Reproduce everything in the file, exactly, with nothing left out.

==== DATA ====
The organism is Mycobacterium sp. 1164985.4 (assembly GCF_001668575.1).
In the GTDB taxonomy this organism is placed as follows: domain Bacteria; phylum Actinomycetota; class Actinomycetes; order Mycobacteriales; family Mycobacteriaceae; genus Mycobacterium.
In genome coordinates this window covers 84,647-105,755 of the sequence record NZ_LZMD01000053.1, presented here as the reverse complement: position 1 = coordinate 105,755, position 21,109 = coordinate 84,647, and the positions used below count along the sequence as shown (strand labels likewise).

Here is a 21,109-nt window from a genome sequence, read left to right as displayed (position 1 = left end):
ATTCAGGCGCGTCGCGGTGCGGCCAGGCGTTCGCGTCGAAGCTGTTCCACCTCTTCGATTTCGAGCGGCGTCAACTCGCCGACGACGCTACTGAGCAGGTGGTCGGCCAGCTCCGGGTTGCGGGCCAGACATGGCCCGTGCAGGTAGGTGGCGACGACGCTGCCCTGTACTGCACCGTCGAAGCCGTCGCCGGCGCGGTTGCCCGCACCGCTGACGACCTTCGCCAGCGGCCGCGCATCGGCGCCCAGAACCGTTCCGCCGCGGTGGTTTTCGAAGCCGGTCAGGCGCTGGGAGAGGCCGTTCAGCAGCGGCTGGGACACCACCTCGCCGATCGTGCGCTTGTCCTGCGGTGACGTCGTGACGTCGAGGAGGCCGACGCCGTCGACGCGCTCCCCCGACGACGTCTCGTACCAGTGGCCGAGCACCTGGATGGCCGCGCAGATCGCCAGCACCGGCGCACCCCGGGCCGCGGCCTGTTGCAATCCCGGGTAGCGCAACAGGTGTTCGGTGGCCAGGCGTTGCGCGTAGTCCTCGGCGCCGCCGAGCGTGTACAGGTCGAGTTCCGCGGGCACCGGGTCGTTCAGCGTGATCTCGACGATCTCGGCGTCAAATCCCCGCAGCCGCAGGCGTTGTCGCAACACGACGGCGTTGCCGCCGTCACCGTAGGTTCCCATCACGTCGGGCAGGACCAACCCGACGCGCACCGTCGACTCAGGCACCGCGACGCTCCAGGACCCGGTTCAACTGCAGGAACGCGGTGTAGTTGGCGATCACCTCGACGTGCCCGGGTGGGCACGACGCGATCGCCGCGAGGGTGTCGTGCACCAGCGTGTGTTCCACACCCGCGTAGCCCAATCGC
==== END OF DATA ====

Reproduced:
The organism is Mycobacterium sp. 1164985.4 (assembly GCF_001668575.1).
In the GTDB taxonomy this organism is placed as follows: domain Bacteria; phylum Actinomycetota; class Actinomycetes; order Mycobacteriales; family Mycobacteriaceae; genus Mycobacterium.
In genome coordinates this window covers 84,647-105,755 of the sequence record NZ_LZMD01000053.1, presented here as the reverse complement: position 1 = coordinate 105,755, position 21,109 = coordinate 84,647, and the positions used below count along the sequence as shown (strand labels likewise).

Here is a 21,109-nt window from a genome sequence, read left to right as displayed (position 1 = left end):
ATTCAGGCGCGTCGCGGTGCGGCCAGGCGTTCGCGTCGAAGCTGTTCCACCTCTTCGATTTCGAGCGGCGTCAACTCGCCGACGACGCTACTGAGCAGGTGGTCGGCCAGCTCCGGGTTGCGGGCCAGACATGGCCCGTGCAGGTAGGTGGCGACGACGCTGCCCTGTACTGCACCGTCGAAGCCGTCGCCGGCGCGGTTGCCCGCACCGCTGACGACCTTCGCCAGCGGCCGCGCATCGGCGCCCAGAACCGTTCCGCCGCGGTGGTTTTCGAAGCCGGTCAGGCGCTGGGAGAGGCCGTTCAGCAGCGGCTGGGACACCACCTCGCCGATCGTGCGCTTGTCCTGCGGTGACGTCGTGACGTCGAGGAGGCCGACGCCGTCGACGCGCTCCCCCGACGACGTCTCGTACCAGTGGCCGAGCACCTGGATGGCCGCGCAGATCGCCAGCACCGGCGCACCCCGGGCCGCGGCCTGTTGCAATCCCGGGTAGCGCAACAGGTGTTCGGTGGCCAGGCGTTGCGCGTAGTCCTCGGCGCCGCCGAGCGTGTACAGGTCGAGTTCCGCGGGCACCGGGTCGTTCAGCGTGATCTCGACGATCTCGGCGTCAAATCCCCGCAGCCGCAGGCGTTGTCGCAACACGACGGCGTTGCCGCCGTCACCGTAGGTTCCCATCACGTCGGGCAGGACCAACCCGACGCGCACCGTCGACTCAGGCACCGCGACGCTCCAGGACCCGGTTCAACTGCAGGAACGCGGTGTAGTTGGCGATCACCTCGACGTGCCCGGGTGGGCACGACGCGATCGCCGCGAGGGTGTCGTGCACCAGCGTGTGTTCCACACCCGCGTAGCCCAATCGC